I’m kind of sorry to say, but the photos were average due to the second camera fiasco of the day. The light didn’t help either, but I could imagine during sunrise or sunset the view would be fantastic. If you’re interested in heading up the hill, then I can recommend late afternoon, as that would be the best time compared to the bland light I had. It did get a little interesting as one of those Scottish drizzle patches blew through and a nifty rainbow started to appear. It wasn’t a mega colourful one, but I found it quite worthy nonetheless.
So, that was it and all I had to do now was make my way back the way I’d come. I do prefer a circuit walk, which I think I’ve mentioned in just about every blog entry I’ve ever done, but this wasn’t too bad. I was soon heading back into the long grass and that song started appearing in my head again. There were some quality plants to take pictures of on the way down though.
I also had to contend with plenty of butterflies and they drove me bananas trying to get some good photos, but upon landing they would be still for only a second before flying off. In the end I managed to get a few shots with only a little bit of blur of their wings fluttering like crazy. Have they not heard about fidgeting whilst their photo is getting taken?
I made it to the bottom in one piece and the sun was starting to get a bit lower in the sky making the overall light a lot nicer. Trouble is I was at the bottom of the hill now, but the area around Junction Pool looked pretty good, as long as one ignored the rubble from the flooding.
Well, time to head back to the car, so I began to climb the hill away from Junction Pool with the sun filtering through the trees. It made for some lovely photos, but the camera blur was pretty active at this stage. There were a few colourful sights on the ground and trees though in which I managed to get some focused pictures.
I must have been day dreaming on the way back, as I suddenly found myself in an area that I didn’t remember walking on earlier. Mm… I was ‘lost’, but not officially ,as I knew I was on earth which was a good starting point.
In fact it was a Daniel Boone moment,
“I have never been lost, but I admit to being confused for several weeks.”
Substitute weeks for minutes and you’ll have my situation, as I walked off track in the general direction where I needed to go, but found myself in some blokes backyard.
Yes, somehow I had come across a house, which was sort of good as I could have snuck down his driveway to the road and walked out from there. If anyone saw me though I’d have to explain how I was in the wrong spot and that felt a bit too traumatic, so I backtracked to where I’d come from. A bit of bush bashing and suddenly I re-emerged on the correct path. What was that all about? I’ve no idea, but all was well after a slight piece of geographical embarrassment.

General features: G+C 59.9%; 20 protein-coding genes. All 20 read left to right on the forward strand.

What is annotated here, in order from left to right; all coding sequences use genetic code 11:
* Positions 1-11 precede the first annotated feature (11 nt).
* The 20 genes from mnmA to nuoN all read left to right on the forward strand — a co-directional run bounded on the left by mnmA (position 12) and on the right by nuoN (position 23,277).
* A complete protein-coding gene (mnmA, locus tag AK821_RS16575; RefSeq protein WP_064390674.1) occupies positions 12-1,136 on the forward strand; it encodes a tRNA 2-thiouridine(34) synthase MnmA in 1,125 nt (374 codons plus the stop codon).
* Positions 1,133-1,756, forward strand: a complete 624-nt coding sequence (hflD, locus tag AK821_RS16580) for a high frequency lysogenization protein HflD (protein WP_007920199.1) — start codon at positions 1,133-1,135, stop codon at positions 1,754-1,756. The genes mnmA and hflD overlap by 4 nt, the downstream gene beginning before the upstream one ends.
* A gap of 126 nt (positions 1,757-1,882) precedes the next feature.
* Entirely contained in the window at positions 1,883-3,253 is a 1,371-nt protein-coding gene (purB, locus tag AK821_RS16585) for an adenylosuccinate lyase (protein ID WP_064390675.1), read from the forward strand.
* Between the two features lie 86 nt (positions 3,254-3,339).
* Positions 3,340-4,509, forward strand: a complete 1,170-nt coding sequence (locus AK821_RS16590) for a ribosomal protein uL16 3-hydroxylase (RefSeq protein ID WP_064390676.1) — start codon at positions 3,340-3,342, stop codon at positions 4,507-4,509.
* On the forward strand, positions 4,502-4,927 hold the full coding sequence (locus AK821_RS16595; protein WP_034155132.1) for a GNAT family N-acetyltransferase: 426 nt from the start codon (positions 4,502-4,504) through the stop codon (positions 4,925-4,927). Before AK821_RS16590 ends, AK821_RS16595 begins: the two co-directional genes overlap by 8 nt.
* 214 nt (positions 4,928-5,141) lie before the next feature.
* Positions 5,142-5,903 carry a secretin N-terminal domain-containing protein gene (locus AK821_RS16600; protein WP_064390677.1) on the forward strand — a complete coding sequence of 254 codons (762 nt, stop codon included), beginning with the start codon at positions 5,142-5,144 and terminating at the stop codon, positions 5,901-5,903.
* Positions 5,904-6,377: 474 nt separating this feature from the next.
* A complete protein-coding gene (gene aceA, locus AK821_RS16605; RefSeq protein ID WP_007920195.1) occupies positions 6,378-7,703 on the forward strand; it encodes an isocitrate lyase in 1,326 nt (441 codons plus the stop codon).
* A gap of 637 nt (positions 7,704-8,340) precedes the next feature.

There was all sorts of commotion going on at the same time, as I’d stumbled across about 15 kangaroos. They appeared to have never seen anyone ever before, because they all went a little mental bounding through the bush, bouncing off trees and each other. It was like watching my dad trying to escape the nursing home at midnight.
A little bit more walking and I had reached the car. Now, I’m not sure what the blokes who measured this walk are smoking, but my GPS was telling me the total distance walked was 8.30 km. That appears to be a little bit longer than the listed ‘4 km return walk’.
Maybe I’ve been deluded with the whole distance and return bit all my life, but something doesn’t make sense. Oh yeah, the total elevation climbed was 387 metres as well, which was pretty good. It was a short walk, but it certainly took it’s toll on the equipment as the cameras were in a world of hurt.
I spoke to Ben about this and he blames the name of the blog. It’s become a subconscious thought that something will always balls up. I considered changing the name of the blog to ‘NoWorriesHiking.com’ or ‘NoProblemsMateHiking.com with dozens of photos of me smiling and giving the thumbs up everywhere. After I said that though the handset went quiet, so maybe he’s thinking it through?
Oh well, that’s it for another walk expertly dissected and explained. Now what? I guess I’ll have to get the Glenn Tempest/Tony Montana book out again. I was off home to have a steak for tea, but as I thought about it, that stupid song appeared in my head again, “Don’t break my steak/my achy breaky steak…”
That looks like quite a hike. The changing weather offers hidden treasures (the rainbow). I so often get dicouraged by the weather…your rainbow is a reminder to embrace it!
Thanks for visiting Tammy! Oh yeah, slightly dodgy weather can bring out some nice photo opportunities. I did get lucky with the rainbow on this occasion 🙂
I confess to doing the circuit track in the last few weeks. What a gem. Must have missed the 'trail closed' signs.
Thanks for visiting and the comment Trish! Sneaky you breaking all of the rules?! Signs were at the start, but I can't say there's a lot of effort to stop people on the track itself. I'm too law abiding for my own good 🙂
Hey Greg, enjoyed the post and like your blog. In particular, I like that you're keen on sharing the fiascos (we've all had them) along with the good experiences. I spent some time in Victoria back in 98 and hope to get back there to do some hiking in the near future. Will stay tuned to your blog for ideas!
Thanks for visiting TG! I don't go out of my way to find problems, but they seem to follow me! I hope to do some more hikes over the next month or so. Somehow I doubt they'll be fiasco free…:)